YouTalk Creates a Community for ESL Students

YouTalk strives to create a community of ESL students who can practice their English in a judge-free environment.


YouTalk prior to Covid-19. | Photo by Natalia Aylett

Marc Cordero, Staff Writer

In the United States, most people spend their whole lives speaking English. However, there are many people for whom English is their second language or who may not know any English.

Despite this, some try to learn English while attending school with many classes that teach from a fluently English perspective. It’s challenging to get through school while learning a new language, but Grossmont is doing what it can to help by setting up programs and classes for these students. 

One of these programs is the YouTalk program, a weekly extracurricular school activity for ESL students to practice their English-speaking skills while meeting new people. The meetings take place every Tuesday from 1:30 to 2:30 p.m. in room 10-106, the conference room in the administration building. 

Natalia Aylett, the former YouTalk coordinator, said this program is a chance for students to talk about what’s important to them without the pressure of being graded or judged. Aylett also noted it’s an excellent opportunity for ESL students to practice their English because some students don’t get much of a chance to practice outside of school.

“If you want to meet new friends,” said Lanhua Wedel, a current YouTalk student, “you can join this meeting. It’s good for talking.”

This semester was Wedel’s first time attending YouTalk, and she said she enjoys meeting new people through these meetings. She said she found out about YouTalk when one of her ESL teachers recommended she go to practice speaking English. She said that the meetings were good and helped with her English.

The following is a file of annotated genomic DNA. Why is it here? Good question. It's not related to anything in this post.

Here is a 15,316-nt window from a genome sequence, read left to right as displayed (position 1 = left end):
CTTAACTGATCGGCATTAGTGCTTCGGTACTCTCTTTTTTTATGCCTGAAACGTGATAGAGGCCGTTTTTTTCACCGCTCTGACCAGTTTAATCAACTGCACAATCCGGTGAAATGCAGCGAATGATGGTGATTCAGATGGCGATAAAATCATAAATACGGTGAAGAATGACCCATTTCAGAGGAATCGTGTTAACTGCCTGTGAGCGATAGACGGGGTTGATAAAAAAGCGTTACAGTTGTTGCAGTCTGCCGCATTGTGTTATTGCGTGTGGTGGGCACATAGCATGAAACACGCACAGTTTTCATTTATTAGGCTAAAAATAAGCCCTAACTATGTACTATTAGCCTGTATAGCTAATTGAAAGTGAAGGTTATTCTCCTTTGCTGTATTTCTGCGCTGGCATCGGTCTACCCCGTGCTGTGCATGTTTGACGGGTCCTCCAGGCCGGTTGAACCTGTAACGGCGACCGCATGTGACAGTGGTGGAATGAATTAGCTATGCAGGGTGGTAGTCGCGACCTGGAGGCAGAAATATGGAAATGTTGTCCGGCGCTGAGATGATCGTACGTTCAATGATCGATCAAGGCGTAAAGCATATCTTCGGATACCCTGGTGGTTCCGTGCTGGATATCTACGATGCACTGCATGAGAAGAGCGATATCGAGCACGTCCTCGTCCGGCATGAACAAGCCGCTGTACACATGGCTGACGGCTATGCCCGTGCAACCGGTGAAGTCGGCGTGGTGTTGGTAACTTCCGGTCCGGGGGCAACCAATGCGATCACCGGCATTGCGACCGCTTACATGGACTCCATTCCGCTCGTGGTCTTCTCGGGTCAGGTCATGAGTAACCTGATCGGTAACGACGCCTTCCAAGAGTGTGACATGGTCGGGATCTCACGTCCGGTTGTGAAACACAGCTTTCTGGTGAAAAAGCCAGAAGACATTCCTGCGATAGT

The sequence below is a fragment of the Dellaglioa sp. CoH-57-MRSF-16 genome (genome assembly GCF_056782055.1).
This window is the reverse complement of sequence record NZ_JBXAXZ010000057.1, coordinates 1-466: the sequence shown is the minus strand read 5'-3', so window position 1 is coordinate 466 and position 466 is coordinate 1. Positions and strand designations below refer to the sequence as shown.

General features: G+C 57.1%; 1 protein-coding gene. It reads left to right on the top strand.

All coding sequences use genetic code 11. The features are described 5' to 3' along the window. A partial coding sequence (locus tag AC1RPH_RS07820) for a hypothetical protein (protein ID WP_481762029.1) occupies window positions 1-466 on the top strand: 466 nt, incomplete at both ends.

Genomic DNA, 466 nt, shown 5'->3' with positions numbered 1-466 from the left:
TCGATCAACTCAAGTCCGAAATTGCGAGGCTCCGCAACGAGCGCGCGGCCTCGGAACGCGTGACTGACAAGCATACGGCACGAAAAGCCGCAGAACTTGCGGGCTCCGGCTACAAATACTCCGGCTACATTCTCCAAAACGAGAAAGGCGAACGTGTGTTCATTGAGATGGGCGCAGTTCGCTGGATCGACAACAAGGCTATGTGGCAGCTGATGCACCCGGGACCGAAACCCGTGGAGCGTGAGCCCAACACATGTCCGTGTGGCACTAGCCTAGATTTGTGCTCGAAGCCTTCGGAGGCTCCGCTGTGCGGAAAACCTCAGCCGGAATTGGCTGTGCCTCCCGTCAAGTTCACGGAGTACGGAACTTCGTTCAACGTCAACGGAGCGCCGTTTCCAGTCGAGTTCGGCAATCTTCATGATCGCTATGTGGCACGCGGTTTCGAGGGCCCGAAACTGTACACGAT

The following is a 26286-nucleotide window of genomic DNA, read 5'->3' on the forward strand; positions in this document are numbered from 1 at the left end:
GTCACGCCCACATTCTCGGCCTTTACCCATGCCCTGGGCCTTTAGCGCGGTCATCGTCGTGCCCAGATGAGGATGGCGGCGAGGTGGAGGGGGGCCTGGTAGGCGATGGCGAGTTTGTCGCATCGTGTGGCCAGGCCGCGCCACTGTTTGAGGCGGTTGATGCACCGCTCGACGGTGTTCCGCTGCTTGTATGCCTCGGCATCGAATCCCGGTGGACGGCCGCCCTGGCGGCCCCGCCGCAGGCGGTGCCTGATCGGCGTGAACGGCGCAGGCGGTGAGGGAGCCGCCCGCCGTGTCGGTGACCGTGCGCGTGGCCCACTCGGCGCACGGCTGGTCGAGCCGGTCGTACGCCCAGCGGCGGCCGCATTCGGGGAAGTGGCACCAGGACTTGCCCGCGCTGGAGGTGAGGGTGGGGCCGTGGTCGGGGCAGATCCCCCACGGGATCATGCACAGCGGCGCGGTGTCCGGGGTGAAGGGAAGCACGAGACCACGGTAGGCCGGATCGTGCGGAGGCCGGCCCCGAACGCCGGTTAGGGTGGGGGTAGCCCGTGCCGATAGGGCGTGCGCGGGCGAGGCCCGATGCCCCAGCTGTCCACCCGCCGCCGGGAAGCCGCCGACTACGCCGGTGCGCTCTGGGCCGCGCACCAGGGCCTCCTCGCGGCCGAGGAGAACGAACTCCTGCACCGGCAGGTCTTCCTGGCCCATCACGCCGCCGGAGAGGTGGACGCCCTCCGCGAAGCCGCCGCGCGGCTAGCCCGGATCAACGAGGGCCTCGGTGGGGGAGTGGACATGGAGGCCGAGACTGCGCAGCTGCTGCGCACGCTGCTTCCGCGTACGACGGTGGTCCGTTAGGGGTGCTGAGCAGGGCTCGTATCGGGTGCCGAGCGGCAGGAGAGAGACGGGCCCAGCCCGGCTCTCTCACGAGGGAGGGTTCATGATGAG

Wedel mentioned that YouTalk involves the class asking simple questions, sharing their hobbies with the group and learning about their lives. She also thinks the YouTalk instructors are friendly. 

Although ESL students are the primary targets for the program, YouTalk welcomes everyone, and it’s a great place to meet and talk to international students.

“I think it’s a great opportunity for American-born students to really get to know people from other countries,” Aylett said, “to learn about different cultures.”

Many American-born students don’t think about how their backgrounds differ from international students, yet both could learn a lot from each other. American-born students may also be surprised by how similar they could be to international students regarding their interests and hobbies.

YouTalk aims to help ESL students with their English and give international students a sense of community with other students from similar backgrounds.

Aylett started the program in 2017 because she said she was an immigrant who felt uncomfortable and unwelcomed in America amidst the political climate at the time. 

“I’ve been here for a long time, and I feel this way, so what are my students feeling,” Aylett said, “Do they feel welcome on campus, and do they have a space to be with each other and have that feeling of belonging?”

This feeling spawned the idea to start the YouTalk program, and it’s been a place for international students to talk and meet new people ever since. 

Well, almost ever since, as the program took a halt during the COVID-19 pandemic. This semester is the YouTalk program’s first time back since it took a break during the pandemic.

Since returning to campus, the program has had a slow start, according to Annette Aagard, the current coordinator of the program. Fewer students showed up compared to how many showed up pre-pandemic.

“I hope that more students will come,” Aagard said. 

As the college is working to bring more students on campus, the YouTalk program hopes more members will join, allowing for more opportunities to talk and learn from one another.

Aagard said she tailors the meetings to whoever shows up. Students share their interests, and then she plans events or activities that incorporate those interests. YouTalk meetings also include simple conversation topics for the students to practice their English.

When Aylett was the coordinator, she said YouTalk classes would help out other programs, such as Gizmo’s Kitchen, or feature guest speakers at the meetings. Aagard even took the group to the Hyde Gallery in Building 22 to learn about the newest features of photographic art by Suda House.

Although Aagard hasn’t planned any guest speakers to come at the moment, she said that she’d look into bringing guest speakers as more students come to the meetings. 

English is a tricky language, and many don’t consider the challenges of learning it while being a student. Sometimes, school is the only place ESL students practice their English, as their families may not speak English at home. 

Whether it’s an ESL student wanting to practice speaking, or a native English speaker interested in learning about other cultures, YouTalk encourages anyone to join as the program aims to unite its students and feel connected with the school and community.